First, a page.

The former secretary-treasurer of Bath Iron Works’ largest labor union was sentenced Monday to 18 months in prison for embezzling more than a quarter-million dollars from the union, largely to support his and his wife’s drug addiction.

Ryan Jones, 35, of Bath was sentenced in U.S. District Court in Portland by Judge George Z. Singal for embezzling $280,865 from Local S6 of the International Association of Machinists and Aerospace Workers. The judge also ordered Jones to serve three years of supervised release after his prison term ends, and to pay $280,865 in restitution.

Jones pleaded guilty on Sept. 6, 2017, to a single count of embezzlement of union funds.

Jones served as secretary-treasurer of Local S6 from 2009 until January 2017. U.S. Attorney Halsey B. Frank said in a statement Monday that court records indicate Jones stole the funds between May 2012 and November 2016. His tenure as a leading union official ended after he failed to win re-election. Newly elected union officials discovered significant discrepancies with union finances and confronted him.

Frank said the discrepancies led to an investigation that revealed Jones made almost 200 unauthorized withdrawals from the union’s bank account, that he fabricated monthly bank statements to conceal his withdrawals, and that he provided fabricated bank statements to deceive union auditors.

The investigation was conducted by the Bath Police Department, the U.S. Department of Labor, and the Federal Bureau of Investigation.


In a sentencing memo filed last week in U.S. District Court, Jones’ attorney, Richard S. Berne of Portland, asked the judge to consider a lower sentence of one year followed by a substantial term of supervised release that would allow Jones to continue his addiction recovery.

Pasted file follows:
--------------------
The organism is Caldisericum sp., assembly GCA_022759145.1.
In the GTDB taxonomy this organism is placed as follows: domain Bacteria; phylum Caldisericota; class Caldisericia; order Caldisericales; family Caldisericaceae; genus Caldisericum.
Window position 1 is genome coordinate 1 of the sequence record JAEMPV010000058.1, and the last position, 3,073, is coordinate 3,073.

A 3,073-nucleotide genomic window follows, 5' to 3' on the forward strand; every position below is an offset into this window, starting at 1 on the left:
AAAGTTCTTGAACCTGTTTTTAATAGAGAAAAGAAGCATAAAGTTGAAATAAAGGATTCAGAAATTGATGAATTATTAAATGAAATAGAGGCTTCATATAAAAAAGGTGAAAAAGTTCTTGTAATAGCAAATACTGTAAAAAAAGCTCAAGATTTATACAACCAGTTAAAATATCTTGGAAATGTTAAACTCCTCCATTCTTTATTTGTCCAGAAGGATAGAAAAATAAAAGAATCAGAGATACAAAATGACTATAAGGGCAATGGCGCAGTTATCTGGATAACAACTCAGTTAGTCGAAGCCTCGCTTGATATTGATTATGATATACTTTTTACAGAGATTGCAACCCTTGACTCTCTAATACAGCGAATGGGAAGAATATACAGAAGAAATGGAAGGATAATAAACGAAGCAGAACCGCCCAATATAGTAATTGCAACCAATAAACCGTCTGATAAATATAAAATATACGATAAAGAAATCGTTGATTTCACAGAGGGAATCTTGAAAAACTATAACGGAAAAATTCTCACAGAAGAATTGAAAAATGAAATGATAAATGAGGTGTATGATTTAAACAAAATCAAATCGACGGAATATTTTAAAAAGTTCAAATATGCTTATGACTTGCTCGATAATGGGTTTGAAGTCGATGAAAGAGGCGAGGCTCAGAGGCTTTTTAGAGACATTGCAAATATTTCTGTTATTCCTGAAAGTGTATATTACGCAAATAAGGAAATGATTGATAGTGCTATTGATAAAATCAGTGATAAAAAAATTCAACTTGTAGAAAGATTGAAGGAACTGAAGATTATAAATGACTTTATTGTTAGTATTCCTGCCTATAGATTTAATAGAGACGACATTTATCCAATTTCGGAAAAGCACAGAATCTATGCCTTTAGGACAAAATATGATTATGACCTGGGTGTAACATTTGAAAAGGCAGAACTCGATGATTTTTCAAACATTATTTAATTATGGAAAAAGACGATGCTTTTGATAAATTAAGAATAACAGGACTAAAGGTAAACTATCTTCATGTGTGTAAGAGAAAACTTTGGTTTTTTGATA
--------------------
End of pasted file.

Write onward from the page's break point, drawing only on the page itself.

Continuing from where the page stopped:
“We sincerely hope Your Honor will consider our recommended sentence for this very flawed, but very good man, who made a terrible mistake,” Berne wrote.

In a telephone interview Monday night, Berne said Singal “carefully considered all the factors and circumstances” surrounding his client’s case, and though the sentence the judge imposed was longer than requested, “it was a very thoughtful and appropriate resolution.”

Berne said in court documents that his client attended local schools in the midcoast before going to work for Bath Iron Works at the age of 19.

In his leadership role in Local S6, Jones was active politically at the State House and on Capitol Hill, where he attended meetings to advocate for congressional funding for new ships to be built at BIW.

In 2012, Jones decided to tap into union funds “to maintain a lifestyle created” by his and his wife’s “interdependence on partying, drugs, and alcohol,” and the embezzlement continued through 2016, Berne told the court in his sentencing memo. “How much of Ryan’s participation was fueled by the terrible things he was doing at work to mask his crime is impossible to determine, but his eventual spiral from alcohol and marijuana abuse to alcohol and cocaine addiction in 2015 sealed his fate.”


Berne said his client has been “clean and sober” for nine months.

In the sentencing memo, Berne also said that Jones is in the midst of recovery, not only from addiction to drugs, “but also from the chaos of his uncharacteristic conduct. As the court is aware, Ryan’s strengths lie in his connection to the people in his life – his family and co-workers most importantly. He has lost much through this prosecution, but ironically, it may have saved his life.”

Dennis Hoey can be contacted at 791-6365 or at:

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